• Numéros en texte intégral;
  • Documents in International Economic Law.
  • Democratic Aesthetics.

American women, he concludes, take this role very seriously. They readily share the vicissitudes of fortune of their husbands - even following them into the hardships and dangers of the western wilds. Society demands of them a dutiful domesticity - and they widely join in with that society.

They fulfill their roles with an inward strength observable in all the different regions of the nation. Marriages are not arranged - they arise among people who willingly seek them. The rigor of the Americans arises in part from this cause. They consider marriage as a covenant which is often onerous, but every condition of which the parties are strictly bound to fulfill because they knew all those conditions beforehand and were perfectly free not to have contracted them.

Men are fully preoccupied by the pragmatic activities of their economic lives. They may not be chaste, but they do not flaunt promiscuity. Such attitudes, he notes, are not yet evident in America. The man is the head of the household - socially and legally reinforced in that status. He is engaged in "the rough labor of the fields" and the economic labors of the day that frequently require great physical strength and endurance, while the women confine themselves to "the quiet circle of domestic employments" a full time and arduous job in those days. Most women make a virtue of necessity and take pride in the accomplishment of their roles.

Tocqueville offers the following observations:. They constantly display an entire confidence in the understanding of a wife and a profound respect for her freedom; they have decided that her mind is just as fitted as that of a man to discover the plain truth, and her heart as firm to embrace it; and they have never sought to place her virtue, any more than his, under the shelter of prejudice, ignorance, and fear.

In America a young unmarried woman may alone and without fear undertake a long journey. The dangers of usurpation have been manifest frequently in Latin American democracies, but not in Anglo Saxon democracies. The best check on misuse of the military against democratic institutions, Tocqueville concludes, is a broad popular ethic of democratic principles.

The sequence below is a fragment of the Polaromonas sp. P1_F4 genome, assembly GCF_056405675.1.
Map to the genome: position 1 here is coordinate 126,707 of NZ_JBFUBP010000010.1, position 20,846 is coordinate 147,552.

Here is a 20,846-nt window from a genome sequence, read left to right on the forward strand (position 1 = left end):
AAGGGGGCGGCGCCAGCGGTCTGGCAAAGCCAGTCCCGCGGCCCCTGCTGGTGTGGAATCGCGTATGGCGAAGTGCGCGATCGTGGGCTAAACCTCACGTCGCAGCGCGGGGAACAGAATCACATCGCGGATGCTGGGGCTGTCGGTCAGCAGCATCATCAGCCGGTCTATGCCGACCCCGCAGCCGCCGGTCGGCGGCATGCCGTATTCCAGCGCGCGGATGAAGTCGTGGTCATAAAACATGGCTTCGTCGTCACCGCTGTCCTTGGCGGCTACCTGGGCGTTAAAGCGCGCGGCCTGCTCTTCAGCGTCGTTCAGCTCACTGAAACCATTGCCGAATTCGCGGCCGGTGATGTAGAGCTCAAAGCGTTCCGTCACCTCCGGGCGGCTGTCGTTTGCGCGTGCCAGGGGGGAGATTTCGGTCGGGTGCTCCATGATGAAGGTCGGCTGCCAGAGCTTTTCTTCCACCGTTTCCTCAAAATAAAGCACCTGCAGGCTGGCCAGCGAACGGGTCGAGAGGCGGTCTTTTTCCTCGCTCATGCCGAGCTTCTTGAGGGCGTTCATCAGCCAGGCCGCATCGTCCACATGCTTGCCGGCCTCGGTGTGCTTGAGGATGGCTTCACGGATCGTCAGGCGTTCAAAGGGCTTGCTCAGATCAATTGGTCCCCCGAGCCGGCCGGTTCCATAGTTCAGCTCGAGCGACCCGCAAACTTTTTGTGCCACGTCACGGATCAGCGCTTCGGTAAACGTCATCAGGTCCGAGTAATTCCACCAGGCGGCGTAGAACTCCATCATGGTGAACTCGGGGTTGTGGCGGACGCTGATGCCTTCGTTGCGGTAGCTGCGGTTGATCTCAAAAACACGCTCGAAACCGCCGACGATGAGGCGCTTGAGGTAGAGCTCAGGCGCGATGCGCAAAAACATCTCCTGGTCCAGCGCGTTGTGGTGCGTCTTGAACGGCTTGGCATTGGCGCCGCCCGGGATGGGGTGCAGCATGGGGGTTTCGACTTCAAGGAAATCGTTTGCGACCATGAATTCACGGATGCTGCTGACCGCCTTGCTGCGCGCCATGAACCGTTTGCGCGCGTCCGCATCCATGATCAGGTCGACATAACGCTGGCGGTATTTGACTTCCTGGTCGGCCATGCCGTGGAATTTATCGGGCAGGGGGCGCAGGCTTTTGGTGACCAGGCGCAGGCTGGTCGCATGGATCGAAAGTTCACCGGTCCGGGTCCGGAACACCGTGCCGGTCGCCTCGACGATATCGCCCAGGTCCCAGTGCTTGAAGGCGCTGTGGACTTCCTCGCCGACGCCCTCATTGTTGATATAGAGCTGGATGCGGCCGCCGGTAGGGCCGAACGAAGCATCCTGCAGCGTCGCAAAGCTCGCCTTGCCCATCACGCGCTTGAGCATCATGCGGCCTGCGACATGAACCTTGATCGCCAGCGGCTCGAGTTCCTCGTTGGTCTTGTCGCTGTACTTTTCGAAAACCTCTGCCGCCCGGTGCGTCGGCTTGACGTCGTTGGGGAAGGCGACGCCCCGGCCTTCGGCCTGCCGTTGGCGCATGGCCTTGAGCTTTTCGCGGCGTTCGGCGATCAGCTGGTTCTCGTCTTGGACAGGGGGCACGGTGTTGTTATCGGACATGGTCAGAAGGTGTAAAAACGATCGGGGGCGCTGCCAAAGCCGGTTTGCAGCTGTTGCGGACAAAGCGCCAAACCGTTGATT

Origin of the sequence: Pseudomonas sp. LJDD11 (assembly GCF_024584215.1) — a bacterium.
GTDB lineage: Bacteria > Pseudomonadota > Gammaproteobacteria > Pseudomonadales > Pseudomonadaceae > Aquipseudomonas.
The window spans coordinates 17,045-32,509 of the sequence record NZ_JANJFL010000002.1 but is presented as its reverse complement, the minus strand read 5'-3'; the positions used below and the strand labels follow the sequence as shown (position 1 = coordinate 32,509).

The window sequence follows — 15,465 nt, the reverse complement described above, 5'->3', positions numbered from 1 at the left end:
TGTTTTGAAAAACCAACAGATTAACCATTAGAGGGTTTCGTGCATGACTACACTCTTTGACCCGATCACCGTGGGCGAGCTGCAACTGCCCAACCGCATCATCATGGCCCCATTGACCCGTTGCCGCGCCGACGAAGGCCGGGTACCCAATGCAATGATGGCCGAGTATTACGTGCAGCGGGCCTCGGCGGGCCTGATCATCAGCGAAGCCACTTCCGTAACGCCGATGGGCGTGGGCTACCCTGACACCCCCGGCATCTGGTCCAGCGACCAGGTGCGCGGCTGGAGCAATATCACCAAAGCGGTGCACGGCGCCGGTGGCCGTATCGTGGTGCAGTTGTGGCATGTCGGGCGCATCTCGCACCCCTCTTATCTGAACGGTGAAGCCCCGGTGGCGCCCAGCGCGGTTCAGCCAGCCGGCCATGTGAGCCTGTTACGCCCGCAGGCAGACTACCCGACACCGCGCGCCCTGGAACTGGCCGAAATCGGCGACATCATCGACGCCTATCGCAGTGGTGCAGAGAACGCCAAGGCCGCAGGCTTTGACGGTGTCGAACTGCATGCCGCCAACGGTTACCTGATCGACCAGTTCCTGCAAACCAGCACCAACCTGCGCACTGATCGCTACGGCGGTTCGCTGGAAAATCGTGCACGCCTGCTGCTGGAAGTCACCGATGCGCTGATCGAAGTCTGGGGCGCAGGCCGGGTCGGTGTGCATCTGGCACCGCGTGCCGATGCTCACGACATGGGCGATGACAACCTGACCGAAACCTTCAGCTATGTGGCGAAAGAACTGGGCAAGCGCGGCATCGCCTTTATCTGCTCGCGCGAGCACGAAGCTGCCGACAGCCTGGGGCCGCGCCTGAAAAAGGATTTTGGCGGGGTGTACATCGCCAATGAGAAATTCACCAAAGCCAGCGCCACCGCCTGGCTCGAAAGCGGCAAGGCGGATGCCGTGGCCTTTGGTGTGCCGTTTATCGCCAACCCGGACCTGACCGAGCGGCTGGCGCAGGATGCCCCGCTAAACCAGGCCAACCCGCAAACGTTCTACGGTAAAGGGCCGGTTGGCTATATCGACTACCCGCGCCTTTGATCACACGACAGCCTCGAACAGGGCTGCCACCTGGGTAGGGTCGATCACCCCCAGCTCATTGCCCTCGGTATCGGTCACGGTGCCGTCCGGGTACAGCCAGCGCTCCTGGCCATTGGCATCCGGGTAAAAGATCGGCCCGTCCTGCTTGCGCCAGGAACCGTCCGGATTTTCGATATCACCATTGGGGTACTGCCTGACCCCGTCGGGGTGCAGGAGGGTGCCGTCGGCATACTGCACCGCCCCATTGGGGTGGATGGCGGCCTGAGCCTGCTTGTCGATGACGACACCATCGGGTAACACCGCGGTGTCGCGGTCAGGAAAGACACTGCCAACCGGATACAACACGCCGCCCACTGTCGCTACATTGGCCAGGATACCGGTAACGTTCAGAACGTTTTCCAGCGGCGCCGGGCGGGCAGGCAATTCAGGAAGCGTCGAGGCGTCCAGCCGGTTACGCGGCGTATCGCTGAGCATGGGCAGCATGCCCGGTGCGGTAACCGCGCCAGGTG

The U.

An Unhinged Democracy in America

Democratic armies offer ordinary men prospects of promotion far beyond what is possible in aristocratic armies. Those with better talents and education, however, will have better prospects in civil life. War offers the possibility of far more rapid promotion, and will be welcomed by those in the middle ranks. However, those already in the highest ranks have more to lose and will be prone to caution. The soldiers of democratic armies will be more flexible and resourceful in adapting tactics to battlefield conditions because they are not so completely dependent on orders from above.

The weaknesses and lack of readiness for war of the peacetime armies of democratic nations are explained by Tocqueville.

Democracy Growing Up: Authority, Autonomy, and Passion in Tocqueville's Democracy in America

Here, the conclusions are better than the analysis. He notes more perceptively that the soldiers of democratic armies will be more flexible and resourceful in adapting tactics to battlefield conditions because they are not so completely dependent on orders from above. The persistent tendency thus, Tocqueville points out, is towards an increasing scope for government in democratic systems.

Moreover, there are always people whose ambitions run towards various government projects that they hope to profit from.

Democracy Growing Up: Authority, Autonomy, and Passion in Tocqueville’s Democracy in America Democracy Growing Up: Authority, Autonomy, and Passion in Tocqueville’s Democracy in America
Democracy Growing Up: Authority, Autonomy, and Passion in Tocqueville’s Democracy in America Democracy Growing Up: Authority, Autonomy, and Passion in Tocqueville’s Democracy in America
Democracy Growing Up: Authority, Autonomy, and Passion in Tocqueville’s Democracy in America Democracy Growing Up: Authority, Autonomy, and Passion in Tocqueville’s Democracy in America
Democracy Growing Up: Authority, Autonomy, and Passion in Tocqueville’s Democracy in America Democracy Growing Up: Authority, Autonomy, and Passion in Tocqueville’s Democracy in America
Democracy Growing Up: Authority, Autonomy, and Passion in Tocqueville’s Democracy in America Democracy Growing Up: Authority, Autonomy, and Passion in Tocqueville’s Democracy in America
Democracy Growing Up: Authority, Autonomy, and Passion in Tocqueville’s Democracy in America Democracy Growing Up: Authority, Autonomy, and Passion in Tocqueville’s Democracy in America
Democracy Growing Up: Authority, Autonomy, and Passion in Tocqueville’s Democracy in America Democracy Growing Up: Authority, Autonomy, and Passion in Tocqueville’s Democracy in America
Democracy Growing Up: Authority, Autonomy, and Passion in Tocqueville’s Democracy in America Democracy Growing Up: Authority, Autonomy, and Passion in Tocqueville’s Democracy in America